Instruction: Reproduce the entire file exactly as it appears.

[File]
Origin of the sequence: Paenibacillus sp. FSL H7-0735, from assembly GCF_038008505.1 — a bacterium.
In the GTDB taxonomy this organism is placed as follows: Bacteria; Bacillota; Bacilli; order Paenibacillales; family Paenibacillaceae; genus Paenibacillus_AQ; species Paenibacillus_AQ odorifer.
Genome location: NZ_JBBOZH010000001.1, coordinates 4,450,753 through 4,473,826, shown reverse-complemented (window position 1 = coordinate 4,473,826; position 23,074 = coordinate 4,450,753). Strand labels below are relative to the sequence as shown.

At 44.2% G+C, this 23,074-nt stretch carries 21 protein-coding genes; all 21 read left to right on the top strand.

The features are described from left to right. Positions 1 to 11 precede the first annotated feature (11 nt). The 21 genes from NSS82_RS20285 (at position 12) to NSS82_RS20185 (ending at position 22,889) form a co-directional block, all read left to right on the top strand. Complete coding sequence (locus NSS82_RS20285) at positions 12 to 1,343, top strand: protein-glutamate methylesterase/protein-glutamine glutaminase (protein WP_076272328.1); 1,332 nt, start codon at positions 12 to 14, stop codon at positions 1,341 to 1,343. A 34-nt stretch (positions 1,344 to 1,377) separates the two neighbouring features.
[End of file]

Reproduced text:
Origin of the sequence: Paenibacillus sp. FSL H7-0735, from assembly GCF_038008505.1 — a bacterium.
In the GTDB taxonomy this organism is placed as follows: Bacteria; Bacillota; Bacilli; order Paenibacillales; family Paenibacillaceae; genus Paenibacillus_AQ; species Paenibacillus_AQ odorifer.
Genome location: NZ_JBBOZH010000001.1, coordinates 4,450,753 through 4,473,826, shown reverse-complemented (window position 1 = coordinate 4,473,826; position 23,074 = coordinate 4,450,753). Strand labels below are relative to the sequence as shown.

At 44.2% G+C, this 23,074-nt stretch carries 21 protein-coding genes; all 21 read left to right on the top strand.

The features are described from left to right. Positions 1 to 11 precede the first annotated feature (11 nt). The 21 genes from NSS82_RS20285 (at position 12) to NSS82_RS20185 (ending at position 22,889) form a co-directional block, all read left to right on the top strand. Complete coding sequence (locus NSS82_RS20285) at positions 12 to 1,343, top strand: protein-glutamate methylesterase/protein-glutamine glutaminase (protein WP_076272328.1); 1,332 nt, start codon at positions 12 to 14, stop codon at positions 1,341 to 1,343. A 34-nt stretch (positions 1,344 to 1,377) separates the two neighbouring features.